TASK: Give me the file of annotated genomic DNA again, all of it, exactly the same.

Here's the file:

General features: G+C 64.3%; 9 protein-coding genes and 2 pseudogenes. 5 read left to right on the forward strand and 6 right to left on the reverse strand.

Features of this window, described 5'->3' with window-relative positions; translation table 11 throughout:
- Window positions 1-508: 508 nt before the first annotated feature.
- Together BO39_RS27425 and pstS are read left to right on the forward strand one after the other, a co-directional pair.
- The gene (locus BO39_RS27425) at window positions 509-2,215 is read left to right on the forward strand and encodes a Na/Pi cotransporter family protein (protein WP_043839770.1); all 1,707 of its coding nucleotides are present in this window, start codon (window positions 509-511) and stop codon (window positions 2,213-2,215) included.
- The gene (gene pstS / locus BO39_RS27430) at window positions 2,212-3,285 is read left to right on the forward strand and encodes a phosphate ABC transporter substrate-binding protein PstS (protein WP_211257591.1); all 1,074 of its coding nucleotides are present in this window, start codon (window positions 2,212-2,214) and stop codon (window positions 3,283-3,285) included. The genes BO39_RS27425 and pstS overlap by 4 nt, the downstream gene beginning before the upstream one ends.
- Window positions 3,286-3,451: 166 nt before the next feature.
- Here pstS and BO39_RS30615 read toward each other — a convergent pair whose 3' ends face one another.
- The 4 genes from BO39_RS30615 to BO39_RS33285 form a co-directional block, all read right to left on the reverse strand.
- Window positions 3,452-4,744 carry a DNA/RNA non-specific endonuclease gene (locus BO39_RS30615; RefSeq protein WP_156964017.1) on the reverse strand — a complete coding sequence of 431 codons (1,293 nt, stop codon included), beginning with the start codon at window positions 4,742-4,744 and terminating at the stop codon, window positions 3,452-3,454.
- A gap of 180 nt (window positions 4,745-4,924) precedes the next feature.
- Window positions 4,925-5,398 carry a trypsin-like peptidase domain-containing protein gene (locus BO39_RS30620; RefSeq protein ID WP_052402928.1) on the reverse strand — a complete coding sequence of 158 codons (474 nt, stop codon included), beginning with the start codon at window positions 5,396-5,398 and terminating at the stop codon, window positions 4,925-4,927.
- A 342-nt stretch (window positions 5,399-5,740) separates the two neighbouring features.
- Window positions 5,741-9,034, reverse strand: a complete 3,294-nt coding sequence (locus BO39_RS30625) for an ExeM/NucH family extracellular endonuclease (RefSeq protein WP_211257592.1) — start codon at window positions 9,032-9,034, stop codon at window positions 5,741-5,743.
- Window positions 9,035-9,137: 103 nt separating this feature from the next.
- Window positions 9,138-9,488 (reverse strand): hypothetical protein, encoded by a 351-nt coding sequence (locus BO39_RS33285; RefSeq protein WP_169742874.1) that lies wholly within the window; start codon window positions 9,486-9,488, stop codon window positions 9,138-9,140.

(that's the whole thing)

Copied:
General features: G+C 64.3%; 9 protein-coding genes and 2 pseudogenes. 5 read left to right on the forward strand and 6 right to left on the reverse strand.

Features of this window, described 5'->3' with window-relative positions; translation table 11 throughout:
- Window positions 1-508: 508 nt before the first annotated feature.
- Together BO39_RS27425 and pstS are read left to right on the forward strand one after the other, a co-directional pair.
- The gene (locus BO39_RS27425) at window positions 509-2,215 is read left to right on the forward strand and encodes a Na/Pi cotransporter family protein (protein WP_043839770.1); all 1,707 of its coding nucleotides are present in this window, start codon (window positions 509-511) and stop codon (window positions 2,213-2,215) included.
- The gene (gene pstS / locus BO39_RS27430) at window positions 2,212-3,285 is read left to right on the forward strand and encodes a phosphate ABC transporter substrate-binding protein PstS (protein WP_211257591.1); all 1,074 of its coding nucleotides are present in this window, start codon (window positions 2,212-2,214) and stop codon (window positions 3,283-3,285) included. The genes BO39_RS27425 and pstS overlap by 4 nt, the downstream gene beginning before the upstream one ends.
- Window positions 3,286-3,451: 166 nt before the next feature.
- Here pstS and BO39_RS30615 read toward each other — a convergent pair whose 3' ends face one another.
- The 4 genes from BO39_RS30615 to BO39_RS33285 form a co-directional block, all read right to left on the reverse strand.
- Window positions 3,452-4,744 carry a DNA/RNA non-specific endonuclease gene (locus BO39_RS30615; RefSeq protein WP_156964017.1) on the reverse strand — a complete coding sequence of 431 codons (1,293 nt, stop codon included), beginning with the start codon at window positions 4,742-4,744 and terminating at the stop codon, window positions 3,452-3,454.
- A gap of 180 nt (window positions 4,745-4,924) precedes the next feature.
- Window positions 4,925-5,398 carry a trypsin-like peptidase domain-containing protein gene (locus BO39_RS30620; RefSeq protein ID WP_052402928.1) on the reverse strand — a complete coding sequence of 158 codons (474 nt, stop codon included), beginning with the start codon at window positions 5,396-5,398 and terminating at the stop codon, window positions 4,925-4,927.
- A 342-nt stretch (window positions 5,399-5,740) separates the two neighbouring features.
- Window positions 5,741-9,034, reverse strand: a complete 3,294-nt coding sequence (locus BO39_RS30625) for an ExeM/NucH family extracellular endonuclease (RefSeq protein WP_211257592.1) — start codon at window positions 9,032-9,034, stop codon at window positions 5,741-5,743.
- Window positions 9,035-9,137: 103 nt separating this feature from the next.
- Window positions 9,138-9,488 (reverse strand): hypothetical protein, encoded by a 351-nt coding sequence (locus BO39_RS33285; RefSeq protein WP_169742874.1) that lies wholly within the window; start codon window positions 9,486-9,488, stop codon window positions 9,138-9,140.